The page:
Lord Shiva is one of the principal deities in Hinduism. He is a vital part of the trinity of Brahma, Vishnu, and Mahesh or Shiva. The primary role of Lord Shiva is said to be that of a destroyer, i.e., the one who destroys the whole creation (also called mahapralaya) at the end of a cosmic cycle or chaturyuga. However, this is a very surface definition of the role played by Lord Shiva in the creation. Actually, he is the destroyer of evil, negative energies, and vices. His role could be compared to that of a gardener who uproots the weeds from a garden, so that beautiful flowers can come out and blossom without any obstruction. Similarly, Lord Mahadeva eradicates the negative energies and evil tendencies from the mind of his devotees so that their lives blossom, and radiate with peace and bliss. One other aspect of his role as a destroyer is that he annihilates the virtually unending cycle of births and deaths, and grants Moksha to his devotees.
Lord Shiva is known by many different names; he has been referred with over one-thousand names in the puranas (the ancient Hindu scriptures). Some of the most popular names of Lord Shiva are Aashutosh, Bholenath, Gangadhara, Hara, Kailashadhipati, Lokapal, Mahadeva, Mahamrityunjaya, Nataraja, Omkara, Pashupati, Pushkara, Rudraksha, Sanatana, Shankara, Trilochana, Umapati, Vishveshwara, and Vishwanath, to name a few.
Lord Shiva is called Mahadeva, or the greatest god, primarily due to his highly benevolent and merciful nature. He does not look at the background and attributes of his devotee; whoever calls him with an earnest heart, be it a king or beggar, sinner or saint, human or devil, Lord Siva easily gets pleased with him and grants a varam or boon, hence the name Aashutosh.
The mythological story of samudramanthan is known to many people. When the devas and asuras churned the mighty ocean, certain objects appear from the ocean such as Kamadhenu, Airavata, Ratnas, Apsaras, Parijat, and several others. All the objects were distributed among the gods and devils as per mutual consent, though there was a great struggle happened to obtain the amrita or the nectar of immortality, which was later resolved with the aid of Lord Vishnu. However, when the halahala or the lethal poison emerged from the ocean, everybody started to run hither and thither; nobody wanted to share it or find a solution to it, whether they were devas or the asuras. In such a situation, when that life-threatening poison started to spread, everybody came to Lord Shiva and prayed to him to save them and the entire creation. At that juncture, the gracious Lord Shiva accepted their prayers and drank that poison as if it was nectar. He was known by the name of neelkantha thereafter, owing to his bluish colored throat that happened due to the effect of the poison (Siva stored the poison in his throat). That is to say, Lord Shiva can go to any extent to save his devotees.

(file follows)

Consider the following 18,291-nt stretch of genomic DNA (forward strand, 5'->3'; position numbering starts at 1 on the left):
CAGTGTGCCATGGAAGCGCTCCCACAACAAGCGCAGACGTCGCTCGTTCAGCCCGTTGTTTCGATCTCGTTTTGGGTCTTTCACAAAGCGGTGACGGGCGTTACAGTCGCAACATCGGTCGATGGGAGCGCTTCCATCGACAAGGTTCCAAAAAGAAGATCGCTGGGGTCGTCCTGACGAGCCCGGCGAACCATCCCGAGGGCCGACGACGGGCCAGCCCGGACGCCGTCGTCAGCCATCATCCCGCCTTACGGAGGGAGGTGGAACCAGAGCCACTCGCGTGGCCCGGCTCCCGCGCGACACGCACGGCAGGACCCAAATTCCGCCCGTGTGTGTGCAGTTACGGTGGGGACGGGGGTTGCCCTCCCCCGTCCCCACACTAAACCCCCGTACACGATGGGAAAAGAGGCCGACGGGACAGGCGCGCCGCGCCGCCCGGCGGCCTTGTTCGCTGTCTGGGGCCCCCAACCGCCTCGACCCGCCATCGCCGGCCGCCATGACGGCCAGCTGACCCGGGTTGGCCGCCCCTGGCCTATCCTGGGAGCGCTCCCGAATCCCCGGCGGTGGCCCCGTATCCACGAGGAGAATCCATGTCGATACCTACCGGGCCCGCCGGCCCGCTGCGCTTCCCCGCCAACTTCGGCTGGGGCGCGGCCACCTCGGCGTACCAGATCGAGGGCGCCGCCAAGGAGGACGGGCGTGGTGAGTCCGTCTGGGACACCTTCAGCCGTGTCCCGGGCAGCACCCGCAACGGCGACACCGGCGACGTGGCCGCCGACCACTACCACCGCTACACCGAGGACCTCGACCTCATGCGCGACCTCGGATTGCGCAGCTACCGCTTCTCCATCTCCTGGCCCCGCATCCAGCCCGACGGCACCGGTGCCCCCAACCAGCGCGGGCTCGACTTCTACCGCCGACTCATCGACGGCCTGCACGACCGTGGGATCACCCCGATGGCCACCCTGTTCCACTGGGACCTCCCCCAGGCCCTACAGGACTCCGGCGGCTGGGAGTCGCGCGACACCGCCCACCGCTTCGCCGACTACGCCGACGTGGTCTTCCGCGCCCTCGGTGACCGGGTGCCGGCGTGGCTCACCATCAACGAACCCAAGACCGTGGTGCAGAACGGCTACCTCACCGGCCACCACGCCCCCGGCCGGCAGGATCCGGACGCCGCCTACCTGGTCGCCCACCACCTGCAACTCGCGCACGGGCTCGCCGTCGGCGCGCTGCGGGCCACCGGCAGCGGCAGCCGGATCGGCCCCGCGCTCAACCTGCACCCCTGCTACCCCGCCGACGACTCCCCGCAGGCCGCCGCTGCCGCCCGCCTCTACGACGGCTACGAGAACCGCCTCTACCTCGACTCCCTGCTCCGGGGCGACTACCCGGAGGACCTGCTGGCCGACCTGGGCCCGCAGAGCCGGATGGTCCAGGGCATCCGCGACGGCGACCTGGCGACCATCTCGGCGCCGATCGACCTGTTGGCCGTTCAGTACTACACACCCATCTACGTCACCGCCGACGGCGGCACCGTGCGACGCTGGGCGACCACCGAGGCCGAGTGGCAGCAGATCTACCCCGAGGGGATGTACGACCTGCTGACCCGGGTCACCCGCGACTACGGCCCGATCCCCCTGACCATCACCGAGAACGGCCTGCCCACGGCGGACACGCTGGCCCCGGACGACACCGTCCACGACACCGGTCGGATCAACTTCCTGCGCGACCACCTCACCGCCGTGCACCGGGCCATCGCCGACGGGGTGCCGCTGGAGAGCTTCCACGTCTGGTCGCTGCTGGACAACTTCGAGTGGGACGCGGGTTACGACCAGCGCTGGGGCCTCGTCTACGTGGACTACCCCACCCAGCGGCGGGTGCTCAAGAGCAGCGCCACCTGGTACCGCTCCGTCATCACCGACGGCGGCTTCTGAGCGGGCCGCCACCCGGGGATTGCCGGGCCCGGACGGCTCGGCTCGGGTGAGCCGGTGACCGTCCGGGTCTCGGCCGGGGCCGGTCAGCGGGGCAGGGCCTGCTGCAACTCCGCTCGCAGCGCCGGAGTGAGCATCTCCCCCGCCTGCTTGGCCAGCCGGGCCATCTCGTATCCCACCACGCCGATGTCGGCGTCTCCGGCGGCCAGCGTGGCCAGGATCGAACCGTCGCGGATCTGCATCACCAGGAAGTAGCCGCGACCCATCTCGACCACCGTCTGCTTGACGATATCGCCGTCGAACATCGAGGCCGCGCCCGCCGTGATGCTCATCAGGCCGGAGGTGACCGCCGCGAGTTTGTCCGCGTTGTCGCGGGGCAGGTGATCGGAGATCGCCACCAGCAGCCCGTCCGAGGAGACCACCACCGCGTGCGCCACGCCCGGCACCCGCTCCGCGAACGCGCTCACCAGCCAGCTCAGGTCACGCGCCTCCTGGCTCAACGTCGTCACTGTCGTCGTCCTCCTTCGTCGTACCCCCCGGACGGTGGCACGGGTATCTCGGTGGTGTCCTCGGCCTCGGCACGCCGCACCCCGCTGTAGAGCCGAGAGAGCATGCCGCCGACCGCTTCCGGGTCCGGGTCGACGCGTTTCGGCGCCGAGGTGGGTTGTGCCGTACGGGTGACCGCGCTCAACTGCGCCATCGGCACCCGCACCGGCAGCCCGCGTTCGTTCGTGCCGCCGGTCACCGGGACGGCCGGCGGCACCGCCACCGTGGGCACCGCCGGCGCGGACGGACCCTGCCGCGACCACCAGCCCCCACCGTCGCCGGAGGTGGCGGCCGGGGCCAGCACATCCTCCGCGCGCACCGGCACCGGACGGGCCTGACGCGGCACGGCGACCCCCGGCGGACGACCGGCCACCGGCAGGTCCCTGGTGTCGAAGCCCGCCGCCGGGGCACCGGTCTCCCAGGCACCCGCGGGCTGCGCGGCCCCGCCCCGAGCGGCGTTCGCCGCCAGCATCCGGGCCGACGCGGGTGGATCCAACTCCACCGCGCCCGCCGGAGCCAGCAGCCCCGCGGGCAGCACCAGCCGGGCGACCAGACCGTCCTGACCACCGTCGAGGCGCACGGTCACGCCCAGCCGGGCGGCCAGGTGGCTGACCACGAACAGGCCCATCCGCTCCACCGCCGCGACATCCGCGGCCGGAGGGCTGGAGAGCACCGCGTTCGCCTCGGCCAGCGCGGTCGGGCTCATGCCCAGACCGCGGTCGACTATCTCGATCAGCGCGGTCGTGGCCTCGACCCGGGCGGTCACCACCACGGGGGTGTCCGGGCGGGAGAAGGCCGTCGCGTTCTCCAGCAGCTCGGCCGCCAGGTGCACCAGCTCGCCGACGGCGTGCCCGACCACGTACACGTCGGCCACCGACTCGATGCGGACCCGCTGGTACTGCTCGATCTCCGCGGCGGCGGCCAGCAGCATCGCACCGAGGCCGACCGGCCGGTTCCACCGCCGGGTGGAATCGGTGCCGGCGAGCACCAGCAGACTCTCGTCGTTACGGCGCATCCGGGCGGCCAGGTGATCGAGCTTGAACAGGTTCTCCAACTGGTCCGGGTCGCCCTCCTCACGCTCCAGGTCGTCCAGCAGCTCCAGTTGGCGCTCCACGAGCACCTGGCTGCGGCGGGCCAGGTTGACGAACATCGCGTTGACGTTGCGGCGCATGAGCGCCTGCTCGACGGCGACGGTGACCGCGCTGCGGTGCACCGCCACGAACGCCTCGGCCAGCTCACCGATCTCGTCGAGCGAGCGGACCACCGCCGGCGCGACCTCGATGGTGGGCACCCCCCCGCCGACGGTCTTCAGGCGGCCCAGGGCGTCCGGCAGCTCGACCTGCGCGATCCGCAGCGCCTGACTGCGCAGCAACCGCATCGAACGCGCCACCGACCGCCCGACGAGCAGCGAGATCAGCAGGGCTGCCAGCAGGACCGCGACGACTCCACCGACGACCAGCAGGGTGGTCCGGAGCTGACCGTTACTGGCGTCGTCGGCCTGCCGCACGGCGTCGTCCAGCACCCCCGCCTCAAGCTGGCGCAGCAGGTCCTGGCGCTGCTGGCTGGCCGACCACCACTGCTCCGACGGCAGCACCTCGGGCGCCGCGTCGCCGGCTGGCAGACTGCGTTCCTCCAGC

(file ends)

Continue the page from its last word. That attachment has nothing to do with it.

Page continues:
The night of the worship of Lord Mahadeva is celebrated as Mahashivratri festival by Shiva devotees around the world. It is celebrated on the Krishna paksha Chaturdashi tithi of the Phalguna month; usually in the month of February. According to the Hindu mythology, the marriage of Shiva and his divine consort, Parvati or Uma had happened on the day on which Mahashivaratri is celebrated. It is said that the devotee who prays to Lord Mahadeva with a pure heart and performs abhisheka on Mahashivratri is granted the greatest of wishes by the almighty Lord Shiva.
Though there are many hymns, prayers, and mantras, recited to perform Shiva pujan, one mantra, called the Mahamrityunjaya, gains precedence over all others. The same is given with its meaning below:
Om Tryambakam Yajaamahe
Om, We Worship the Three-Eyed One (Lord Shiva),
Who is Fragrant (Spiritual Essence) and Who Nourishes all beings.
May He severe our Bondage of Samsara (Worldly Life), like a Cucumber (severed from the bondage of its Creeper),... and thus Liberate us from the Fear of Death, by making us realize that we are never separated from our Immortal Nature.
Really, the mercy and the glory of Lord Shiva are boundless like him! Glory to the god of gods! Glory to the great Lord Mahadeva again and again!